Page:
TULSA — The City of Tulsa announced the Tulsa Animal Shelter is to undergo a reorganization.
In February 2020, the City of Tulsa requested proposals for management of the City's Animal Shelter.
Three organizations responded with proposals: Humane Society of Tulsa, Brandywine Valley SPCA and the City's Tulsa Animal Welfare.
A panel was established and scrutinized the three organizations' proposals after comparing them to 11 animal shelters around the United States. The analysis was also taken from 15 interviews with shelter professionals and animal welfare.
The City's Animal Welfare staff created a new plan that would overhaul the structure of Animal Welfare, leading to stronger management and better shelter operations.
This process opened the door to an impactful and deliberate future for animal welfare in Tulsa. The City will maintain shelter management but partner with non-profits and improve operations while keeping Animal Welfare functions under one umbrella for a unified response in shelter management and field operations. This approach will end the way we have done business before and empower and support City staff to lead the long-term success and the development of a world-class animal welfare system.
President of AFSCME Local 1180 Tulsa Josh Hall, who worked on the proposal with City staff, said, “We are very pleased that the employees were able to elect representatives from among themselves to work with City Management to put a proposal together to keep Animal Welfare operated by the City of Tulsa. We identified many changes that need to take place and believe that under the leadership of the City that Animal Welfare has its brightest days ahead of it.”
The City of Tulsa Animal Welfare team will implement three 'critical' elements, according to City of Tulsa press release.
- Management: It is unanimous that strong and consistent leadership in shelter management is the most critical element for the success of the Animal Shelter. The staff proposal calls for “a complete organizational change” and new leadership that is “inclusive, transparent and accountable.” The City will cast a wide net to find the very best person for the currently vacant job of shelter manager, who has proven management experience.
- Subcontracts with partner agencies: Community partnerships are critical to the viability of Animal Shelter for certain specialized functions. This approach will help relieve some of the pressure on TAW presented by intake of more than 10,000 animals per year, allowing the City to better focus on the necessary work of animal control, cruelty investigation, law enforcement, and open access shelter management. We will develop partnerships with local, private non-profits, for example, to transfer a number of adoptable dogs and cats from Tulsa Animal Welfare each week, perform spay and neuter surgeries, and provide diversion and community engagement assistance.
- Facilities: Inadequate facilities are at the heart of the persistent challenges at TAW. Staff has presented a smart approach that would incorporate City-owned land immediately south of the shelter in the design footprint by building a new adoption center with customer parking and administrative offices, which would allow the existing facility to be rehabilitated and focused on field intake, new kennels, and the clinic. The staff also proposes to make the entire facility more customer friendly and inviting, with relatively modest investments in signage, public art, dog walking trails, etc. The City will begin the design process immediately, with $554,552 in funds on-hand and a pre-existing design contract with GH2. There is also potential to raise private money to supplement City funding, particularly for a new adoption center and amenities such as public art and dog trails. The Animal Welfare Commission will develop a fundraising strategy to leverage the $4.8M public investment.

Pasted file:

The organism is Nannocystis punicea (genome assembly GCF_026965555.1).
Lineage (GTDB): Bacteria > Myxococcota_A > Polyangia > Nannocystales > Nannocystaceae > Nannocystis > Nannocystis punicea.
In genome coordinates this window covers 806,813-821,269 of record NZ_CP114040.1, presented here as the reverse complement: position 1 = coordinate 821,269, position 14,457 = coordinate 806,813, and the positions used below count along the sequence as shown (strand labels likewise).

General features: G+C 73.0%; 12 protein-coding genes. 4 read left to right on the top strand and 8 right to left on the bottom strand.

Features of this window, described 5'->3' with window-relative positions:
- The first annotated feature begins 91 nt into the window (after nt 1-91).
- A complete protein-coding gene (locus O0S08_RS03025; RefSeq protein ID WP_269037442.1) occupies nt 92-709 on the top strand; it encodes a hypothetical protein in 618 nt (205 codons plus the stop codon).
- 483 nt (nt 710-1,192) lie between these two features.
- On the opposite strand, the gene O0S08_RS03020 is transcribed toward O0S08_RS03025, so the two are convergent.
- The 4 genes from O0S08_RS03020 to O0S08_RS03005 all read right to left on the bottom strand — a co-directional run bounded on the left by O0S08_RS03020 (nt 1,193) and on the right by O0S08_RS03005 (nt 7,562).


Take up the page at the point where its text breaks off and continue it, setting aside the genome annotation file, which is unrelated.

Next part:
Mindy Tiner, Executive Director of the Tulsa SPCA said,"We appreciated the City’s candor with regard to the challenges TAW faced and were heartened to see the thoroughness with which they approached the process. While it was a difficult decision, we felt success was most likely and the animals in our community would be best served, by the City retaining management and developing formal MOU’s with local, private nonprofits. As a result, we chose not to submit a bid and instead submitted a letter explaining our position and reasoning. We therefore were thrilled to hear the City reached a similar conclusion. The situation at TAW has been the subject of much debate in our community for a long time and in many ways, it would have been easier to hand the problem off to someone else. We appreciate the City of Tulsa’s courage to make what we feel is the right choice even if it wasn’t the easiest choice. We are not only committed to being an active partner in the coming months and years but excited for the future of animal welfare in our community."
Officials say the animal welfare management function, including the new partnerships with non-profits, will remain with the city.
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